If you’re going to do your own design, planning a bathroom remodeling project means being organized and planning ahead. Create a general outline of what you want and the budget you have. Identify the specific fixtures, tiles, paint and vanity you prefer. Get all this organized before requesting quotes from two to three reputable general contractors. Once you find the right pro, get a written contract outlining scope of work, materials that will be used, timeframe and payment schedule. Communicate clearly about when to order your materials so they are ready and waiting by the time the contractor gets the permits. Your job from here is to communicate clearly, pay the contractor as the work progresses, and enjoy your remodel when it’s done.
For more on where to start when remodeling a bathroom check out The Complete Thumbtack Bathroom Remodel Guide.
A commercial contractor provides similar services as a residential general contractor but specializes in working with large-scale projects for businesses, schools, nonprofits, governments and development firms. When researching commercial general contractors, review their portfolio of work and confirm they have ample experience working in the area you need. For example, if you are building a small strip mall, ask if the contractors have experience successfully incorporating all the needed elements such as a parking lot, meeting ADA requirements, accessing the proper permits, and completing work on time.
Once you’ve identified several qualified candidates, request bids for your project and then compare the scope of work with your needs and budget. Your commercial general contractor should oversee design, permitting, construction, materials purchase, and adherence to building code and zoning regulations, as well as sticking to an agreed-upon budget and schedule. It’s important to establish clear communication with your future commercial general contractor, as this will mean a smoother process for everyone. For all these reasons, it’s also especially important to follow a few smart hiring practices when it comes to finding a general contractor.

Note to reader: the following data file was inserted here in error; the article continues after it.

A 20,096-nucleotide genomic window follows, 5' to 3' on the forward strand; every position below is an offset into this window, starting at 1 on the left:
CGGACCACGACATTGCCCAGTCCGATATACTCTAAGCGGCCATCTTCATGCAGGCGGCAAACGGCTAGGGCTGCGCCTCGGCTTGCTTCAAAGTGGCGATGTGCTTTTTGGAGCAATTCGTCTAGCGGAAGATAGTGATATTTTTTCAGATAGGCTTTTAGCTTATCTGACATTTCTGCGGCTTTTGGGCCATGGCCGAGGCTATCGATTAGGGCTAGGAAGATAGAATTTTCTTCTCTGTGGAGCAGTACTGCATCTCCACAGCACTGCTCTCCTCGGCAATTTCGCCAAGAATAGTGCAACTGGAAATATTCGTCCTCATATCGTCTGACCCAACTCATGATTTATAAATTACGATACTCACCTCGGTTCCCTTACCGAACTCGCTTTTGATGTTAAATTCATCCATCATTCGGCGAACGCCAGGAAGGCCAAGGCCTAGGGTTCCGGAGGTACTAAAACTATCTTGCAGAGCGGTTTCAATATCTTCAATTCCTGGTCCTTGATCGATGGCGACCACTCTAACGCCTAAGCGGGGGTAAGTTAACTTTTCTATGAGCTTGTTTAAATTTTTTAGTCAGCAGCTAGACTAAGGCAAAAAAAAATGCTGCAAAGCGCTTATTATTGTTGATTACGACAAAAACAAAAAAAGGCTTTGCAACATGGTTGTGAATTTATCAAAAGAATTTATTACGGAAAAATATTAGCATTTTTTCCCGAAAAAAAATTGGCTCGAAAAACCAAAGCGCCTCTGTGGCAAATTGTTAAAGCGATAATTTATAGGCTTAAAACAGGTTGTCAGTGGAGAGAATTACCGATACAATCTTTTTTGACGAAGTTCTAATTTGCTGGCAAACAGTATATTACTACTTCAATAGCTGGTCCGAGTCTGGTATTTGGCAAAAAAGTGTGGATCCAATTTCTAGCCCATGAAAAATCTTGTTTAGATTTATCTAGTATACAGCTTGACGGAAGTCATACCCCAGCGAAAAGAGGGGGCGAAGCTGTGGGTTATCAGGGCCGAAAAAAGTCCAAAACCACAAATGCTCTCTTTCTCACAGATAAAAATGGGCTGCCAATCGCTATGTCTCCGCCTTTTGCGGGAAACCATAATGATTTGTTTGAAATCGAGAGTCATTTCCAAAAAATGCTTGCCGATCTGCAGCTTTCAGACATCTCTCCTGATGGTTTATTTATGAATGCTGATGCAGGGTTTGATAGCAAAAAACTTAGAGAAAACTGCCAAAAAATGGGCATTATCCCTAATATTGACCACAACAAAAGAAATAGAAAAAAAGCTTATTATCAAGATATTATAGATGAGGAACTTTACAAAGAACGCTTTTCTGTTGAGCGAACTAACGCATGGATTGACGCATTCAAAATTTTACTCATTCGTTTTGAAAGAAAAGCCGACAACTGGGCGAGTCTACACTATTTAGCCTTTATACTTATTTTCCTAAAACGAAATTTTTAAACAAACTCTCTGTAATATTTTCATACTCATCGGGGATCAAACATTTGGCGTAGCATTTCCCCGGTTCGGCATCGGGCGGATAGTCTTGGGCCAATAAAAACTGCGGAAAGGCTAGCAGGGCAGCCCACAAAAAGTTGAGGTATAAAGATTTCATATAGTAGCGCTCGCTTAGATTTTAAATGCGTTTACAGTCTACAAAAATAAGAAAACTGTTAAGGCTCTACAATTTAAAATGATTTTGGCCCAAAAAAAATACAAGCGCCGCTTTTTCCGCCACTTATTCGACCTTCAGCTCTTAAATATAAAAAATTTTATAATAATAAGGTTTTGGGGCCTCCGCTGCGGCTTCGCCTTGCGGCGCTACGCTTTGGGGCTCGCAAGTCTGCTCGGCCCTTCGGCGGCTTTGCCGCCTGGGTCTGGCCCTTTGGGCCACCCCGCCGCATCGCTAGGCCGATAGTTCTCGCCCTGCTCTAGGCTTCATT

If you’re doing a home remodel, building a new home or embarking on a commercial building project, you’ll hire a general contractor. A general contractor is a professional who is qualified to oversee and execute construction projects. Each construction project is unique; even two duplicate homes built on lots next door to each other could have different construction costs due to factors like different excavation costs when building the foundation. Since each project is unique, many general contractors make bids on potential construction projects. These bids can then break down to a per square foot cost that encompasses the labor of all the workers needed for the job, materials, the scope of work, and any equipment needed. Materials and finishes make a major difference in your cost per square foot. For example, choosing standard kitchen tiles at $3 per square foot will result in a lower total project cost than imported marble tiles that cost $63 per square foot. Where you live will also affect how much general contractors charge, as labor and the cost to do business can cost less in many regions than in high-cost areas like New York or San Francisco. Here are some examples of average costs general contractors typically charge in various regions:
- Home addition in San Francisco: $250-$270 per square foot.
- New home construction in Knoxville, Tennessee: $100-$200 per square foot.
- Kitchen remodel in Tennessee: $40-$80 per square foot, depending on finishes.
- Bathroom remodel in Vancouver, Washington: $110-$170 per square foot.
Be sure to check out our smart hiring practices when it comes to finding a general contractor.
No bathroom remodeling project is as satisfying as making over a clunky old shower by installing new shower heads, tearing out plastic and tiling the walls, and increasing your water pressure. The cost for a shower remodel really depends on your overall bathroom remodeling project. Nationally, the average cost of a total bathroom remodeling project is $14,000, including the cost of the shower remodel. For a standard bathroom renovation — including taking out the shower and shower pan and installing new shower pan and shower, new shower door, new vanity, new mirror, new bathroom fan, and all new fixtures — the average price might range from $6,500 to $10,000 for labor.
If you don’t need foundational work (like a new shower pan) but want a tile makeover in your shower, the average national cost for tiling a shower is $3,875. The average cost for bathroom tile is $25 per square foot for installation; at that rate, a standard tub and shower combo tile job with walls that are roughly 6 feet to 8 feet high may have tile installation costs that average $2,000. If all your bathroom really needs is a new shower door, door installation averages $250-$510.